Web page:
16 April 2004 | dbdumonteil
Farewell to the second golden era.
Claude Chabrol started as part of the nouvelle vague,as contemporary of Truffaut and -yuk!- Godard ,but his roots are in the old cinema,that of Clouzot and Duvivier.That's why his best movies hold up very well today.
A first golden era included such works as "à double tour" "le beau Serge" and "les cousins".Then came a period of barren inspiration which ended with "les biches" (1967) with which Chabrol entered his most fruitful period the 1967-1973 era:at least five of the works of this time are first-rate works :"la femme infidel" (1968;dubious American remake);"the beast must die" (1969) ;"the butcher" (1969) his towering achievement;"la rupture"(1970) his most underrated ;"juste avant la nuit" (1971) and finally "les noces rouges" which seems today as the last hurrah,a farewell to a golden era.
Unlike the four other films I mention "les noces rouges" is based on a true story which was widely talked about in France of the early seventies.But ,true or not,Chabrol's touch is strong and he makes the story a chabrolesque plot to the core.The bourgeois whom Chabrol depicted in "la femme infidel" or "la rupture" ,and who was played by Michel Bouquet has turned into a caricature.Enter Claude Piéplu,and with his high-pitched voice,he almost overshadows the excellent Stephane Audran and Michel Piccoli.An impotent self-satisfied mean bourgeois with political ambitions ,he accepts his wife's(Audran) affair with his deputy mayor(Piccoli) ,more,it's fine with him because it will be useful for his shady business.The scene when he tells the lovers so is incredible;lines such as "I want everybody to be happy around me!" he delivers to a stunned Piccoli and a bewildered Audran give goose pimples.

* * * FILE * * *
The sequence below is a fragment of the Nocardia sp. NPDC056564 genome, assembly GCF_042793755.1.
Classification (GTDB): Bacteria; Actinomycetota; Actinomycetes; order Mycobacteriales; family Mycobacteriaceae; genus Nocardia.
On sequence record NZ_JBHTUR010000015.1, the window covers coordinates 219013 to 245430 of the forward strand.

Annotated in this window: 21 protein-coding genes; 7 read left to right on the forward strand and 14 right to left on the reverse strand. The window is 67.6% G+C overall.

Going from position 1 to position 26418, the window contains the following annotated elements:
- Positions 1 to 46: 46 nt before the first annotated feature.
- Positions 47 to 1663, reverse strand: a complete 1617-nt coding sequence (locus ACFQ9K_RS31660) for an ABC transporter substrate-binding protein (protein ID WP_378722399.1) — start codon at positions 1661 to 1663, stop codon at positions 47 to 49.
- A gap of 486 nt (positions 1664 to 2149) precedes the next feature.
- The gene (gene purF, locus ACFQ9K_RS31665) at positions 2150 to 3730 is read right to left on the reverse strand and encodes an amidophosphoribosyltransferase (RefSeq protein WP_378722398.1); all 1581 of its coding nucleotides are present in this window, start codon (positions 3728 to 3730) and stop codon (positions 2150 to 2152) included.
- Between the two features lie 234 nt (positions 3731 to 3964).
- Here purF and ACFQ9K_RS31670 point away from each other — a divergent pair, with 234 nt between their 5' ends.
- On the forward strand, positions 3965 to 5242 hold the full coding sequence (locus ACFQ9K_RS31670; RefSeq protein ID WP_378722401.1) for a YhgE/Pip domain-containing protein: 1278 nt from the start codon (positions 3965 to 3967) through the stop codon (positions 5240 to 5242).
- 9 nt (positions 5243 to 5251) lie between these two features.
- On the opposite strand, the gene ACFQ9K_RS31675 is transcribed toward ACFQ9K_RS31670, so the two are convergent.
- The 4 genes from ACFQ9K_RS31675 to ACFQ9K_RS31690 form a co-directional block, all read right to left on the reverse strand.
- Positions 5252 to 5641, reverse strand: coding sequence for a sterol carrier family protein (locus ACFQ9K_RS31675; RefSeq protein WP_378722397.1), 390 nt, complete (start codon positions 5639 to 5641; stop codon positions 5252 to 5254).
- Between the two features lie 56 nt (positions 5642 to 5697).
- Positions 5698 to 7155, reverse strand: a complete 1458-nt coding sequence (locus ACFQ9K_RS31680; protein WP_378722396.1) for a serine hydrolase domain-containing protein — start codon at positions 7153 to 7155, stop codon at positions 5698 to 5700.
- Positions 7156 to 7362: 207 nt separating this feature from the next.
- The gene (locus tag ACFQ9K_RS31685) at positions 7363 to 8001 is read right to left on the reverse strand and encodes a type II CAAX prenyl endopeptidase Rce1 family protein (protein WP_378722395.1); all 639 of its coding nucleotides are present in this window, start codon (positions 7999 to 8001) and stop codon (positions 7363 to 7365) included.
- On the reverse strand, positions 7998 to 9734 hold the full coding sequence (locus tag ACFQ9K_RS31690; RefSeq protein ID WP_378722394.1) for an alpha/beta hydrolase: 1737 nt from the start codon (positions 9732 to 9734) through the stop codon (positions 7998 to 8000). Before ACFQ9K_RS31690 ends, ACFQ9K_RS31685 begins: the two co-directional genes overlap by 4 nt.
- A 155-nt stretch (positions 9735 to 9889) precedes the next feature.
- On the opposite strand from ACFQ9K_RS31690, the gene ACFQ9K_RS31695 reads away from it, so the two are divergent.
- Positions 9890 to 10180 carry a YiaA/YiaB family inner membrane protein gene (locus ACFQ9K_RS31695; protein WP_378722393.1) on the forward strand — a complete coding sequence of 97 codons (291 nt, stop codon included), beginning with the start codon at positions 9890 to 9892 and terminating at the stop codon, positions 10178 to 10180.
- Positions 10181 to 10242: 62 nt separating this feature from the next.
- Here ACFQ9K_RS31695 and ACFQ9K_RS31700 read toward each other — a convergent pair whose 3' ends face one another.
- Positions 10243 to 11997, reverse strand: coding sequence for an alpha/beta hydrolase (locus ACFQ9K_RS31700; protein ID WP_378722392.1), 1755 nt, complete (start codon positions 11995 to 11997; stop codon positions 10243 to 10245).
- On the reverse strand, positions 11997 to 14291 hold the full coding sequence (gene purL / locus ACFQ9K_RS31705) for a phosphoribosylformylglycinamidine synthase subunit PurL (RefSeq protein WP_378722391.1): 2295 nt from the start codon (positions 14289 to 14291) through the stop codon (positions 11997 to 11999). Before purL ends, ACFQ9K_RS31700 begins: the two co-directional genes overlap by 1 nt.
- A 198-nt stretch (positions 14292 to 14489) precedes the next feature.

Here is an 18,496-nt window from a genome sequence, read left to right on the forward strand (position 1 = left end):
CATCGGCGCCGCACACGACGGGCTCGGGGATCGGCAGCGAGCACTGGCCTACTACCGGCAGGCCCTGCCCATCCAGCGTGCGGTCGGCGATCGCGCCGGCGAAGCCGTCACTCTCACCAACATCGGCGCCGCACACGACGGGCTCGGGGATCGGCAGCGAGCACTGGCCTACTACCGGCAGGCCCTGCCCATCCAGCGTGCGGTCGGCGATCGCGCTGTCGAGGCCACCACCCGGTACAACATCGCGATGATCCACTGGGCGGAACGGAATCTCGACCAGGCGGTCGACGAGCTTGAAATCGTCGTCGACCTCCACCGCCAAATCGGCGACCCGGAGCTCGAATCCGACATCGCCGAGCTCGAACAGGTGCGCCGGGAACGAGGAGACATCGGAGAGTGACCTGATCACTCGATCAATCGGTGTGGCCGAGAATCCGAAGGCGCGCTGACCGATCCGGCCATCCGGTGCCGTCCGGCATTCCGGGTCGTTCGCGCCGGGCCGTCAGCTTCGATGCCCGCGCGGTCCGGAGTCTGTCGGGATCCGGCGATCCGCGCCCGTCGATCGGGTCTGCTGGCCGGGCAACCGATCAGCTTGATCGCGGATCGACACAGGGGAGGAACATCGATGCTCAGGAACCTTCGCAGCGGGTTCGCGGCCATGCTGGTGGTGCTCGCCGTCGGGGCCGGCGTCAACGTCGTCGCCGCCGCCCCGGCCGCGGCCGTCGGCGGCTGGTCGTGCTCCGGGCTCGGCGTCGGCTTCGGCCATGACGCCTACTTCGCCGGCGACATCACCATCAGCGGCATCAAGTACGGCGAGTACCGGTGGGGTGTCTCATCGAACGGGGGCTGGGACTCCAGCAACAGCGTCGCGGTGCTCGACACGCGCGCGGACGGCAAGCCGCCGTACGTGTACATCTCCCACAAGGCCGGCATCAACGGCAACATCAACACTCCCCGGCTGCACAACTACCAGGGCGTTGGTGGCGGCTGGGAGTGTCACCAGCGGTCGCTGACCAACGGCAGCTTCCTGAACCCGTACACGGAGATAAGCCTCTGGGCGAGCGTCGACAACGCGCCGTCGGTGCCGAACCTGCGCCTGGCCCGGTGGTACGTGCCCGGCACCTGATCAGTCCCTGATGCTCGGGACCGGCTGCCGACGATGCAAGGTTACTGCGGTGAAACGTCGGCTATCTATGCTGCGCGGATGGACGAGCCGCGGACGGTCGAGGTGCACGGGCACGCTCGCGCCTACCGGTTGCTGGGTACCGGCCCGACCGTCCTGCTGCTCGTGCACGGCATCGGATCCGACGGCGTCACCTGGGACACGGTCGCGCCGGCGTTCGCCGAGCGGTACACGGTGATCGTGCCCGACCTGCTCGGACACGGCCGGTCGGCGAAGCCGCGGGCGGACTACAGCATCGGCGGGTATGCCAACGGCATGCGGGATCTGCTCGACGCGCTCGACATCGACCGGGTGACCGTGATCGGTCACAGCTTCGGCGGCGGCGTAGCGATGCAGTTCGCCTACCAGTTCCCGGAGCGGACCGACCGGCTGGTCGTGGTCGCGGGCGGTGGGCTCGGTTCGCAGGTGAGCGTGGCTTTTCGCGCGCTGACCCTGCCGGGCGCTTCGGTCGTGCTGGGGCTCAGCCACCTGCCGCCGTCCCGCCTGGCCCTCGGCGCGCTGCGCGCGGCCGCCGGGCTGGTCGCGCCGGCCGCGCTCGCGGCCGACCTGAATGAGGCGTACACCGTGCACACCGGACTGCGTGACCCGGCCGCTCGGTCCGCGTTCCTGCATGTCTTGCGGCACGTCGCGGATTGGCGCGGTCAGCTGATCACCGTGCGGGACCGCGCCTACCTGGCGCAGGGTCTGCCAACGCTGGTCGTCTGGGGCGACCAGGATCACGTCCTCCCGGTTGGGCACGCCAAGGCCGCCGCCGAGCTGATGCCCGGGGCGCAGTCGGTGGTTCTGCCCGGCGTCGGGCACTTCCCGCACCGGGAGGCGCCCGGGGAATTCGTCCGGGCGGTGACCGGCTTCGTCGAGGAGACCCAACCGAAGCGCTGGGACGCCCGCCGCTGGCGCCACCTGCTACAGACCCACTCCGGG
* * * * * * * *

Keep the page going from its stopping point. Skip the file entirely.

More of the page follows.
You will notice the omnipresence of water:in "que la Bete meure" and "le boucher" ,it symbolized a return from hell,not necessarily a happy end but a world with some peace of mind.In "les noces rouges" it appears during the love scenes (played by the two actors with more gusto than usual :never in a Chabrol movie the carnal act had been -and will be-so much to the fore)as a symbol of innocence (after all, the two people have no sex with their legal partners)in the sin.But it's the heroine's daughter ,called Helene ,who epitomizes innocence and some kind of deus ex machina.
What's more puzzling is that Stephane Audran's characters were all called Hélène in the four other movies I mention:in "la femme infidel' Helene had a lover but with some excuse :her husband appeared like a washout sexually;in "le boucher" she was a brave schoolteacher ,purity flesh on the bone;in "la rupture" her character had to fight against a hostile bourgeois world .In "les noces rouges" Audran ,called Lucienne,is on the other side of the mirror:she really becomes a criminal,almost in a dream .When her daughter,Hélène,who took the place she occupied in former movies asks her "I want you to be happy,mom,please tell me the truth" Audran does not seem to realize all that means.And when she does,it will be too late.
Les noces rouges" is also a movie which depicts political life circa 1970 in a small town where gossips run rampant.And as usual,Chabrol is marvelous when it comes to painting vignettes of ordinary life -see the scene in the library-
It would take Chabrol five years to muster this sort of command ("Violette Nozieres" (1978)),and although he has occasionally made great works ("l'enfer" " la cérémonie" ),he will be remembered in fifty years or so for those gems of the late sixties/early seventies era."Les noces rouges" is a must.